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The Great Age of African Coup D'etat Seen Through the Calamitous Adventures of One African General

April 09, 2012 | Comments: 0 | Views: 158

Following the armed seizure of power in the Mountain Capital unspeakable things occurred. Those that did and could read crystal balls were not surprised. The networks and the dailies had a day of it. They competed for headlines and fought for a scoop. Whatever they got the journalists hurled with the fury of the great Achilles hurling his spear at the great Hector by the Gates of Troy. Throughout the country death and destruction spread like bush fire in the dry season..

An orgy, the networks said again and again, during the hour long evening news broadcast. Age old tribal animosities bound to boil over once White control was lifted, well dressed well fed network commentators said.

The ebullient General was in his elements. Well over six foot tall, no seaman, but in a seaman's naval uniform; he was a figure to look at. Wonderfully naive and totally a novice, he reveled in the media blitz. When newsmen called him the Strongman of Africa and playfully hailed him: Big Daddy in line with his newly assumed name (Dada), he grew ecstatic. He took to their words; none of which was meant of course. He loved the sound of his name on White lips. He wished his old mother still lived. She loved the sight of him standing next to White officers on the parade grounds.

Rumors were flying in the Capital that White troops had planned the coup and helped the General to power. When only weeks later the Queen laid out a banquet for the General, and when on his way back from London the Israelis laid out the red carpet and gave him a 21 gun salute at Tel Aviv the gloves seemed to fit.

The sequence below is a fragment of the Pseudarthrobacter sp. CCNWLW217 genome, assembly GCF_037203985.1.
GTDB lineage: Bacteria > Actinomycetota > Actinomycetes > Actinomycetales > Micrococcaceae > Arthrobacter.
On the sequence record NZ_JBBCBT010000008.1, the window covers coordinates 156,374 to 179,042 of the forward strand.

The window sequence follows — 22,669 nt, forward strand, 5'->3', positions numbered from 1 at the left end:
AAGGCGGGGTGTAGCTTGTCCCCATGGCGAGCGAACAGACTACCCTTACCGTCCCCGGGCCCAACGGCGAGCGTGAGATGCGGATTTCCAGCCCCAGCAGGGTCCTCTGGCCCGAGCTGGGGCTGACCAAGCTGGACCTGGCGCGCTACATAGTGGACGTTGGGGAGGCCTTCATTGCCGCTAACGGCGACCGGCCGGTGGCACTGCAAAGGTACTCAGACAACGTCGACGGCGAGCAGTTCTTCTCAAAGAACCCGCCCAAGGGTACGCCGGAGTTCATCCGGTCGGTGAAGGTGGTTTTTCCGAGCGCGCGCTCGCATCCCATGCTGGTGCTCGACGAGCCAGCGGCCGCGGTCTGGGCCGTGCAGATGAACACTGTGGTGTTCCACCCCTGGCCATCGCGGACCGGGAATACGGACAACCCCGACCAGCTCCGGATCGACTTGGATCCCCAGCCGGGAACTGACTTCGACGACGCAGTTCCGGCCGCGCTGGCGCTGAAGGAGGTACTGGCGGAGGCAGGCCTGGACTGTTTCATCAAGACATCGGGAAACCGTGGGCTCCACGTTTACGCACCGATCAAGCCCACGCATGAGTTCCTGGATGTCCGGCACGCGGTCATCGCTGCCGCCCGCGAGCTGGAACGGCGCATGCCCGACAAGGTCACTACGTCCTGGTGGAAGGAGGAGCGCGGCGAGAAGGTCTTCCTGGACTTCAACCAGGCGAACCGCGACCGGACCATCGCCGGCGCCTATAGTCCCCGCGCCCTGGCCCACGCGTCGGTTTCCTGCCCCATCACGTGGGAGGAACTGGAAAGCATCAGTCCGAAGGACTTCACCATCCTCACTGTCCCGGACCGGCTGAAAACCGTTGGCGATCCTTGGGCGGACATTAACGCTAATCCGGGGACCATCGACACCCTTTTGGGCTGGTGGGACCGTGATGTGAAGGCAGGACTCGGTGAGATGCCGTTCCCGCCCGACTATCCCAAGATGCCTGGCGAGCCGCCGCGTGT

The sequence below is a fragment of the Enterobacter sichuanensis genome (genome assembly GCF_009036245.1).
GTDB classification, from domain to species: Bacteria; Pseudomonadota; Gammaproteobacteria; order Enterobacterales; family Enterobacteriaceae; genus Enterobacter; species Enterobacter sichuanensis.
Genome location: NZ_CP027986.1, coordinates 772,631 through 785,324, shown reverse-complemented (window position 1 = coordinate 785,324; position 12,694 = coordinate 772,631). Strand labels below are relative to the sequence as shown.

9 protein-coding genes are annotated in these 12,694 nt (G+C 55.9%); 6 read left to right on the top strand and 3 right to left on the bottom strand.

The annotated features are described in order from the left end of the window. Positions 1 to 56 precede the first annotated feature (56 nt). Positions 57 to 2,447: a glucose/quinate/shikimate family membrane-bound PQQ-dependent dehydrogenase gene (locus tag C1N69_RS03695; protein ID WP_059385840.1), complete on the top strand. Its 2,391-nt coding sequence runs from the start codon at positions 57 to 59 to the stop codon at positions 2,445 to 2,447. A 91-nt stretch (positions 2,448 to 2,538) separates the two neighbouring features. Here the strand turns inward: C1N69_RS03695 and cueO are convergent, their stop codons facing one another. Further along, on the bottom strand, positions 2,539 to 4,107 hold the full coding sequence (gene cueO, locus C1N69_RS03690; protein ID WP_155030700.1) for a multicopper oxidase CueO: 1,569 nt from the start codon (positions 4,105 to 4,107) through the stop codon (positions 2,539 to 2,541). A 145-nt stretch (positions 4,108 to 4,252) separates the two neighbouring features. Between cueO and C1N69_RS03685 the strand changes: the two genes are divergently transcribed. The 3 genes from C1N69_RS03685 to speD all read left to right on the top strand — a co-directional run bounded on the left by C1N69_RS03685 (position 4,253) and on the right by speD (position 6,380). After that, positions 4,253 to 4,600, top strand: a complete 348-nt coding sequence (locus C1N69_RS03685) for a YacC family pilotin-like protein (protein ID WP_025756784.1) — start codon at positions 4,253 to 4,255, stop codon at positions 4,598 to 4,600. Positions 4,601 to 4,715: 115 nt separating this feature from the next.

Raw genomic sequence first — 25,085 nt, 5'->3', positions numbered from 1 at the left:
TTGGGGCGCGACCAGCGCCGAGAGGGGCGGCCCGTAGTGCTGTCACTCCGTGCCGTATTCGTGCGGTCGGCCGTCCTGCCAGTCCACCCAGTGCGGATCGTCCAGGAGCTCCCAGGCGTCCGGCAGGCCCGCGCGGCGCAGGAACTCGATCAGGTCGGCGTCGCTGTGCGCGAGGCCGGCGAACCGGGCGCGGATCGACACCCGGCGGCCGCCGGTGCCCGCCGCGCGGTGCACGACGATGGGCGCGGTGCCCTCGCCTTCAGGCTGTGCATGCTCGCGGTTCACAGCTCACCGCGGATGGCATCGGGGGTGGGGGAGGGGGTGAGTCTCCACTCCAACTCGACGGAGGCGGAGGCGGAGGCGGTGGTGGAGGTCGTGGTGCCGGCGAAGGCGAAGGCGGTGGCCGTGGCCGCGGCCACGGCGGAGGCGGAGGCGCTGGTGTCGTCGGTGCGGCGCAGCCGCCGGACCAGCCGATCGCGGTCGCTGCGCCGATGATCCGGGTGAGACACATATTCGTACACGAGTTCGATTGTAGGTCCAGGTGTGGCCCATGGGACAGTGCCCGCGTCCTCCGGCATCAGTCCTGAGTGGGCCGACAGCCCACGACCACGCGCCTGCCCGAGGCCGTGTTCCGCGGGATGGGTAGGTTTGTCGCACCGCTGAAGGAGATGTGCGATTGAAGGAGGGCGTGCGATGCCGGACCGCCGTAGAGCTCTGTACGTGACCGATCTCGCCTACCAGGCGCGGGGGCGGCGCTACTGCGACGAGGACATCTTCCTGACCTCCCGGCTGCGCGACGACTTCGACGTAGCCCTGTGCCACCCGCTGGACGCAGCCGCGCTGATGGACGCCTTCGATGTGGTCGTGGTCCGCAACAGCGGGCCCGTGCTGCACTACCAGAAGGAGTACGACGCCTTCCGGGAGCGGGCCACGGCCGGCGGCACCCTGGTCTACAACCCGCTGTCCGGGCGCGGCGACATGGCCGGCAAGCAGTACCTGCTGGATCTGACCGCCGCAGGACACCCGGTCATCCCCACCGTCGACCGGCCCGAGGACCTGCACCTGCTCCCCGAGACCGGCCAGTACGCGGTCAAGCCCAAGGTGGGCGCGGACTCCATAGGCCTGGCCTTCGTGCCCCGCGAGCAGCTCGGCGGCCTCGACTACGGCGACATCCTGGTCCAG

Now as he watched himself on television, as he saw his own image and name repeated again and again, he hollered all of a sudden and to no one in particular. Who knows Nyerere? Who knows General Al Bashir, General Said Bare, or John Gareng? Tell me who knows them? Who is Olusegun Obasanjo? See me Lakayana with my Spear. To the great alarm of those around him the General grabbed the ceremonial spear and shield on display at State House and danced the war dance of his own people. It was a furious and energetic dance.

Sweating and panting he put down the spear. Who knows that lot? See my name and face are everywhere, he boasted. But in this the General spoke the truth, nothing but the truth. Day and night, morning and evening, the media was filled with his name; the broad outlines of his massive face filled the screen. That very week, Newsweek and Time Magazine had him on the cover. It was a feat he shared only with the likes of Sir Winston Churchill, Mao Stung, Grace Kelly and Frank Sinatra. And there his moon face beamed. It was a face to charm a babe in arms.

From the capital of the modern world came the ultimate symbol of Western learning and Western curiosity. The National Geographic arrived in a flurry, in its own jet plane, camera blazing as so many guns in a war zone. It lost no time but headed straight for State House in a convoy heralded by sirens. Its endorsement carried live that night on that evening's broadcast, when everything was still in a state of flux in the Mountain Capital, gave the new regime a much needed boost.

Of the illiterate General whose barbaric character was even then beginning to emerge, the erudite editors of the Magazine wrote: here is a great African Statesman and reformer! They splashed colorful pictorials of naked tribesmen across the exclusive pages of their expensive publication and affirmed that the General was going put the tribesmen in trousers end millennia of human nudity.